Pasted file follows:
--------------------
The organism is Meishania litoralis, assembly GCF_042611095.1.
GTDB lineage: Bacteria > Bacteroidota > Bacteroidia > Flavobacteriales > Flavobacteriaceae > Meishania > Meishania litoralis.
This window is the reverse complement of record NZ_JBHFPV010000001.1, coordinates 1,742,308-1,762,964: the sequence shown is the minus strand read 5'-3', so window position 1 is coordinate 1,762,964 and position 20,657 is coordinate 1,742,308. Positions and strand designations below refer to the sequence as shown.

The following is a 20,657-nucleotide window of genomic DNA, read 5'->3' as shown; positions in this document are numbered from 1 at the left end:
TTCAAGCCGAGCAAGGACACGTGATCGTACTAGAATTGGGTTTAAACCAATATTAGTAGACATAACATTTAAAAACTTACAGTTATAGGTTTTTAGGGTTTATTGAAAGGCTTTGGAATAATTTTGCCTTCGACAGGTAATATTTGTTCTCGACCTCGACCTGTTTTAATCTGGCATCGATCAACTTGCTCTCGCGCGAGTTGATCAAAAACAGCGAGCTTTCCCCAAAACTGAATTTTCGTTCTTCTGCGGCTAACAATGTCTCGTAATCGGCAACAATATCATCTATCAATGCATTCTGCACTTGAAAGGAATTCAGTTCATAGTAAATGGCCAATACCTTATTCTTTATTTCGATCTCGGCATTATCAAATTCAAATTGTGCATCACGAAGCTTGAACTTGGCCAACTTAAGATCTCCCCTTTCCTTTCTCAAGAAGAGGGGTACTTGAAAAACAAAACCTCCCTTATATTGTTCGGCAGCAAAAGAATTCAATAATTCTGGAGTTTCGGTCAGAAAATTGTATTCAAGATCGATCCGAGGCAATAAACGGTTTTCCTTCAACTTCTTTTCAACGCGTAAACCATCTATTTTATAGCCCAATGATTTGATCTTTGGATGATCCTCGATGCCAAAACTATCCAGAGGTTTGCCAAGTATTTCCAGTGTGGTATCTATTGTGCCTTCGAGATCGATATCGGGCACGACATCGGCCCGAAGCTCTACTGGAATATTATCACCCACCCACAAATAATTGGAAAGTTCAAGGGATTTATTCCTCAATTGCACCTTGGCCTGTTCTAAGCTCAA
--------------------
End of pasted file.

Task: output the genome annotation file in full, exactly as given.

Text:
The organism is Meishania litoralis, assembly GCF_042611095.1.
GTDB lineage: Bacteria > Bacteroidota > Bacteroidia > Flavobacteriales > Flavobacteriaceae > Meishania > Meishania litoralis.
This window is the reverse complement of record NZ_JBHFPV010000001.1, coordinates 1,742,308-1,762,964: the sequence shown is the minus strand read 5'-3', so window position 1 is coordinate 1,762,964 and position 20,657 is coordinate 1,742,308. Positions and strand designations below refer to the sequence as shown.

The following is a 20,657-nucleotide window of genomic DNA, read 5'->3' as shown; positions in this document are numbered from 1 at the left end:
TTCAAGCCGAGCAAGGACACGTGATCGTACTAGAATTGGGTTTAAACCAATATTAGTAGACATAACATTTAAAAACTTACAGTTATAGGTTTTTAGGGTTTATTGAAAGGCTTTGGAATAATTTTGCCTTCGACAGGTAATATTTGTTCTCGACCTCGACCTGTTTTAATCTGGCATCGATCAACTTGCTCTCGCGCGAGTTGATCAAAAACAGCGAGCTTTCCCCAAAACTGAATTTTCGTTCTTCTGCGGCTAACAATGTCTCGTAATCGGCAACAATATCATCTATCAATGCATTCTGCACTTGAAAGGAATTCAGTTCATAGTAAATGGCCAATACCTTATTCTTTATTTCGATCTCGGCATTATCAAATTCAAATTGTGCATCACGAAGCTTGAACTTGGCCAACTTAAGATCTCCCCTTTCCTTTCTCAAGAAGAGGGGTACTTGAAAAACAAAACCTCCCTTATATTGTTCGGCAGCAAAAGAATTCAATAATTCTGGAGTTTCGGTCAGAAAATTGTATTCAAGATCGATCCGAGGCAATAAACGGTTTTCCTTCAACTTCTTTTCAACGCGTAAACCATCTATTTTATAGCCCAATGATTTGATCTTTGGATGATCCTCGATGCCAAAACTATCCAGAGGTTTGCCAAGTATTTCCAGTGTGGTATCTATTGTGCCTTCGAGATCGATATCGGGCACGACATCGGCCCGAAGCTCTACTGGAATATTATCACCCACCCACAAATAATTGGAAAGTTCAAGGGATTTATTCCTCAATTGCACCTTGGCCTGTTCTAAGCTCAA